Chuang-tzu’s view of the sage was far more transcendental than the one held by the Confucianists. The Confucian sage would be one who could govern humanity with benevolence and the strength of his personal example. The Taoist sage according to Chuang-tzu is beyond politics or human society, but is one with all of nature and to ordinary people appears to be quite useless.

How can the wise one sit beside the sun and moon and embrace the universe? Because he brings all things together in harmony, he rejects difference and confusion and ignores status and power. While ordinary people rush busily around, the sage seems stupid and ignorant, but to him all life is one and united. All life is simply what it is and all appear to him to be doing what they should. (Ibid, pp. 18-19)

The teachings of Lao-tzu were very popular during the early part of the Western Han dynasty. Lao-tzu’s teachings were then linked with traditions attributed to the Huang-ti, the Yellow Emperor, and so this movement was named Huang-Lao. It concerned itself with the joys of the simple life, governing best by governing least, and the alchemical quest for an elixir of immortality. The Huang-Lao movement fell out of disfavor during the ascendancy of Confucianism, but it did not disappear, and starting from around the 2nd century BCE the movement came to be known as Taoism.

During the Eastern or Latter Han dynasty (25-220 CE), Taoism developed into a religion with its own ceremonies, liturgies, divinely revealed scriptures, and even a hereditary high priesthood. In 150 CE the Han emperor dedicated a shrine to Lao-tzu, divinized as the Great Lord on High. Around this time, a work called the Classic of Great Peace appeared which purported to have been revealed by Heaven to show humanity how to avoid calamity and bring about a utopia. In 142 a man named Chang Tao-ling claimed that Lao-tzu as the Great Lord on High had appeared to him and given him a new teaching. This was the beginning of the movement that would come to be known as the Celestial Masters or the Central Orthodox School of Taoism. Chang Tao-ling’s descendants would thereafter be the high priests of this form of religious Taoism, though it would in time come to be overshadowed by other mystical and religious movements.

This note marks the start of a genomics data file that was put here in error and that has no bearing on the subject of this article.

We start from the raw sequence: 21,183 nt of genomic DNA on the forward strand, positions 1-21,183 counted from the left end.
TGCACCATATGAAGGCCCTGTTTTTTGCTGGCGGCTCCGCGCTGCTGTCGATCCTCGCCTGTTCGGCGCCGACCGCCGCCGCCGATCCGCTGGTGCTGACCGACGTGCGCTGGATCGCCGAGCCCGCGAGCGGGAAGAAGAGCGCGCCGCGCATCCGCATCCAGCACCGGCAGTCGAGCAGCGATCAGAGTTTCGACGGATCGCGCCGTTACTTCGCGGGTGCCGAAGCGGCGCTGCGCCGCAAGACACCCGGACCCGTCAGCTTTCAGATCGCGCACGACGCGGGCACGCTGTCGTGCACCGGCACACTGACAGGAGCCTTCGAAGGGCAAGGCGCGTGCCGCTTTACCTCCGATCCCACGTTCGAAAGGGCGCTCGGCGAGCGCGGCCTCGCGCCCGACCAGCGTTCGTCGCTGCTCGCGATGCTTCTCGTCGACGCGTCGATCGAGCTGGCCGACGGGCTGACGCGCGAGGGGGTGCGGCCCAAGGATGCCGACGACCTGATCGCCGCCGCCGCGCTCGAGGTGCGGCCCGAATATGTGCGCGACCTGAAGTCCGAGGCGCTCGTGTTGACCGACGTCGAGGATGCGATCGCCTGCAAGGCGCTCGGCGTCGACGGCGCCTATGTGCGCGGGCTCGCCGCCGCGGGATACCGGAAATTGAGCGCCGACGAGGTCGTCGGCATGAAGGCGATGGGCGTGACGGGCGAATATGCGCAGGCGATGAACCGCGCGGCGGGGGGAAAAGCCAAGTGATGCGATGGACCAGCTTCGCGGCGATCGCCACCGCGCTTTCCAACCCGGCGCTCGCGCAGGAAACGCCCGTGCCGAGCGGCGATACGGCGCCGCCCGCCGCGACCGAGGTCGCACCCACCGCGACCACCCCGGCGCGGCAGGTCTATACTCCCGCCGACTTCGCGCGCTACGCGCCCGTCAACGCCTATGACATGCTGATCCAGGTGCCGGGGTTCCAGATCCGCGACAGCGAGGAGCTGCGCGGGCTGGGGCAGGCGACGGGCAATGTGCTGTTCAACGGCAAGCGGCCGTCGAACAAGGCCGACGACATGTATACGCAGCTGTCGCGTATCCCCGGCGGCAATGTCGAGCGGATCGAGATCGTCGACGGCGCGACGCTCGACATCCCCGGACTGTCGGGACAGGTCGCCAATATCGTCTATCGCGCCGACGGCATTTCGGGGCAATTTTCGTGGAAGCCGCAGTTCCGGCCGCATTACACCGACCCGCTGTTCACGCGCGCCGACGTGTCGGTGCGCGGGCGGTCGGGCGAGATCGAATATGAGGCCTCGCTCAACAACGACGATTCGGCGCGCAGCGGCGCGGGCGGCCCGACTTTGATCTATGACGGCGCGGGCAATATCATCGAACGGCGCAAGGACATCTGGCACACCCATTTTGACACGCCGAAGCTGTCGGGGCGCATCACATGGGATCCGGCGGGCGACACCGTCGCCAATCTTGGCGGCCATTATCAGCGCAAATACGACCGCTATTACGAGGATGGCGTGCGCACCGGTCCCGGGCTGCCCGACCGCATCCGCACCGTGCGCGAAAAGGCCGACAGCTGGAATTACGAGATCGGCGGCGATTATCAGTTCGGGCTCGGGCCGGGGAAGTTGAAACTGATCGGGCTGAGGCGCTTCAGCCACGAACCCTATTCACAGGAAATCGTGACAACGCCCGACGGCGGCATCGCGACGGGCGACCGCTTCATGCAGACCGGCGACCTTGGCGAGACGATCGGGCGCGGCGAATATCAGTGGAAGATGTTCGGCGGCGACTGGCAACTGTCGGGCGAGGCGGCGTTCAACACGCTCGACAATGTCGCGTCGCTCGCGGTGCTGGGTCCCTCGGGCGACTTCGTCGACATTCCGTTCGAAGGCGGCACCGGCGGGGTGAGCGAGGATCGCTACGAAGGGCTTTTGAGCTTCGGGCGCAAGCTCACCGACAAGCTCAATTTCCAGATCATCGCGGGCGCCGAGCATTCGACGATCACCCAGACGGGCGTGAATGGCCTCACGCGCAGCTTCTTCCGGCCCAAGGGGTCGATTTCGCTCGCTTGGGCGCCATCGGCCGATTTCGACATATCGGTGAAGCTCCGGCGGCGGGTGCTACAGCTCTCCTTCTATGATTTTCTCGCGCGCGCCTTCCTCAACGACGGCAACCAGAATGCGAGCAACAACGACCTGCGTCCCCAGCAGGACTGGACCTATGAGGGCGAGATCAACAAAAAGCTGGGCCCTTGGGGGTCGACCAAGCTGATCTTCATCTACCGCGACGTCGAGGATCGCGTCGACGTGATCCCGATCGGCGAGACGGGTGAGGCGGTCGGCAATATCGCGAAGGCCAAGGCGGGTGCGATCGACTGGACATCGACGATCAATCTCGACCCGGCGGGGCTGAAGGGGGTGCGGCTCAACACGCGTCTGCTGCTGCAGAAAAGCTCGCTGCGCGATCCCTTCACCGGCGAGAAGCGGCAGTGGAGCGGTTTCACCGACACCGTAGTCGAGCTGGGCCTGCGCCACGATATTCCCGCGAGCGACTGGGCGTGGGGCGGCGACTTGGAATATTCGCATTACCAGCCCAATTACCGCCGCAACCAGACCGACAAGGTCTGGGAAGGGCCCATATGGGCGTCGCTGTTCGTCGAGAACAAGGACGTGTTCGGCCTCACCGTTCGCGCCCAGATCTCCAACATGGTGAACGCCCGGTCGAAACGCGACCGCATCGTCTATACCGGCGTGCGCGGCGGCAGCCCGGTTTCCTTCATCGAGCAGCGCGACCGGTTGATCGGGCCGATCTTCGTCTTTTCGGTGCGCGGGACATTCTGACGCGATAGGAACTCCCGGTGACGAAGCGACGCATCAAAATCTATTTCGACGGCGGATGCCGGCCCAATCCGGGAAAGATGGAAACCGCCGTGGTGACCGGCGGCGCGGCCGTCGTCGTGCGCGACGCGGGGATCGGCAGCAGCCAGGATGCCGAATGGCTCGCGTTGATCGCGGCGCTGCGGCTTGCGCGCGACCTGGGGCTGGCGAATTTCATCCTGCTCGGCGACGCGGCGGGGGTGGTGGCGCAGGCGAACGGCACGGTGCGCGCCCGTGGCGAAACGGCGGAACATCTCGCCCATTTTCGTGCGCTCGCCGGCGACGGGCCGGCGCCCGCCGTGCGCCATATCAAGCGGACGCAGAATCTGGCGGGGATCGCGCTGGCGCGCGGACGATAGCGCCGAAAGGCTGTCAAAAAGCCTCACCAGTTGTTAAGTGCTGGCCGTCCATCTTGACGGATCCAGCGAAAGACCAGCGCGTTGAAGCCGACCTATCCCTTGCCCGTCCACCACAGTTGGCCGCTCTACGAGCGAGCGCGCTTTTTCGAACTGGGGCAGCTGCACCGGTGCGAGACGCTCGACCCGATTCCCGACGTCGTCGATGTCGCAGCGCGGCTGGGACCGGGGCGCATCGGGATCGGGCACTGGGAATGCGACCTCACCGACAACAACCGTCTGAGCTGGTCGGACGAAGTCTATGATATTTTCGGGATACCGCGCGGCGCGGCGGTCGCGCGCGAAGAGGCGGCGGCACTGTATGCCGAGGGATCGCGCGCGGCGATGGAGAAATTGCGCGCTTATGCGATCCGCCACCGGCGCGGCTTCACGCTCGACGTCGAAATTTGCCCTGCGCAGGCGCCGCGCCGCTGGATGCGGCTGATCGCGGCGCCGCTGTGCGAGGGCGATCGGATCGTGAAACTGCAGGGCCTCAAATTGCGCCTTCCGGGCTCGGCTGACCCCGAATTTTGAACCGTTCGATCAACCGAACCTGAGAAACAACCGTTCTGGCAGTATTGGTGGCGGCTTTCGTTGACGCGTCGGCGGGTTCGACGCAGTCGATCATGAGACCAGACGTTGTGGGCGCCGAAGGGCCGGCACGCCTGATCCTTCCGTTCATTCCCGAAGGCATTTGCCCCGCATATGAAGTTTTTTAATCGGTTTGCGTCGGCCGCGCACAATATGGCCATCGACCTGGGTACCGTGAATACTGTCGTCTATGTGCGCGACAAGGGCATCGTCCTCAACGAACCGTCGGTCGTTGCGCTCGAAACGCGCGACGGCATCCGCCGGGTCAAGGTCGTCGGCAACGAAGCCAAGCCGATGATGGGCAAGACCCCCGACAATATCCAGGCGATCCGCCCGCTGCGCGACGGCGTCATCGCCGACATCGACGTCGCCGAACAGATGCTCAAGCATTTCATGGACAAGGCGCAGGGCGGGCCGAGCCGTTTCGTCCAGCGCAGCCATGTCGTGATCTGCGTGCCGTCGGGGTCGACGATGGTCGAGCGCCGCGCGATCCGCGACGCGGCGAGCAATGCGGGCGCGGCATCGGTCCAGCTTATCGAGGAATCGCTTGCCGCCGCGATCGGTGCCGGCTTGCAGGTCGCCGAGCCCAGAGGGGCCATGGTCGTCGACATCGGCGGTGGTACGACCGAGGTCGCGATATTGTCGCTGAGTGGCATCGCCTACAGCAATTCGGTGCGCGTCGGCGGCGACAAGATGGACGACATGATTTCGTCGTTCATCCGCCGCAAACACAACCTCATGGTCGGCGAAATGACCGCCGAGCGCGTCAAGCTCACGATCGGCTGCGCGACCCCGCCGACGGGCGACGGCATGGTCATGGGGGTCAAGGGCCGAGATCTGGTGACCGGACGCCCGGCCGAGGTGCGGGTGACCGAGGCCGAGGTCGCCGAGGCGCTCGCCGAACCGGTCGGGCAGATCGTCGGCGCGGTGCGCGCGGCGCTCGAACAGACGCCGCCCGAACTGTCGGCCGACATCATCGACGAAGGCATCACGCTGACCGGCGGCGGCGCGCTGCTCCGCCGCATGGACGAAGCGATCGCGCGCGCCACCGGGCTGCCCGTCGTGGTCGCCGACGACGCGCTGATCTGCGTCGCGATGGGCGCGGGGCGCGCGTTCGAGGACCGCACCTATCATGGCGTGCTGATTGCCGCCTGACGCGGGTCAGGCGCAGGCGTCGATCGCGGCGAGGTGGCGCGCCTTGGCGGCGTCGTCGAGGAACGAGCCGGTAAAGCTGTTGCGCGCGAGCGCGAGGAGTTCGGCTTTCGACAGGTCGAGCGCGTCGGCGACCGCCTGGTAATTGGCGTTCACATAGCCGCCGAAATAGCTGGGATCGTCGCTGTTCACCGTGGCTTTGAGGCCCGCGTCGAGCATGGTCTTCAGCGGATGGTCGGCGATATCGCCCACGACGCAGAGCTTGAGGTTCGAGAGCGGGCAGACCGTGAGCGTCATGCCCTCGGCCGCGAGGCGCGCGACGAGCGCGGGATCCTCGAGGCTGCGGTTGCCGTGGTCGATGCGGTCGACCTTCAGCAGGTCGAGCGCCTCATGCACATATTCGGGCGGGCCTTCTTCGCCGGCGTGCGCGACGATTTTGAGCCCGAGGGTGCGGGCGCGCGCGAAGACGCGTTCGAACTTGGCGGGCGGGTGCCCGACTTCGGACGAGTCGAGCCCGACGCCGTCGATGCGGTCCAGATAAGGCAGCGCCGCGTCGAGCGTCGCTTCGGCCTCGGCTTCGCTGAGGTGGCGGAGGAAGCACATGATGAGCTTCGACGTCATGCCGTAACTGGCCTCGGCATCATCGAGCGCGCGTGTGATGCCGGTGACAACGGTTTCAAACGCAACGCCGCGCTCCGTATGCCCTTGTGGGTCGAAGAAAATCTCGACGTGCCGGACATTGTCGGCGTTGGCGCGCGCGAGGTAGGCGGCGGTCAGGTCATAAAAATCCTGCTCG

Nichiren was not concerned with religious Taoism or Taoist alchemical traditions, and so it is to philosophical Taoism that we must turn back our attention. The collapse of the Eastern Han dynasty brought about a great disillusionment among the literati with the ideals and institutions of that dynasty. They turned away from Confucianism and began to engage in what they called “pure conversation” (Ch. ch’ing-t’an). They instead indulged in wine, women, poetry, song, and other escapist pursuits. An example of their wit and flouting of social conventions can be seen in the following story:

In the Shih-shuo we have a story about Liu Ling (c. 221 – c. 300), one of the Seven Worthies of the Bamboo Grove (seven “famous scholars” who gathered for frequent convivial conversations in a certain bamboo grove). This story tells us that Liu evoked criticism through his habit of remaining completely naked when in his room. To his critics he rejoined: “I take the whole universe as my house, and my own room as my clothing. Why, then, do you enter here into my trousers?” (Ch. 23). Thus Liu Ling, though he sought for pleasure, had a feeling of what lies beyond the world, i.e., the universe. (Yu-lan, p. 235)

These disaffected literati also engaged in metaphysical speculation. In particular they liked to talk about what they called the Mysterious or Dark Learning (Ch. hsüan hsüeh), in reference to the first chapter of the Tao Te Ching:

The Tao (Way) that can be told is not the eternal Tao;

The name that can be named is not the eternal name.

The Nameless is the origin of Heaven and Earth;

The Named is the mother of all things.

Therefore, let there always be non-being so we may see their subtlety,

And let there always be being so we may see their outcome.

The two are the same,

But after they are produced, they have different names.

They both may be called deep and profound (hsüan).

Deeper and more profound,

The door of all subtleties!

(Chan, p. 139)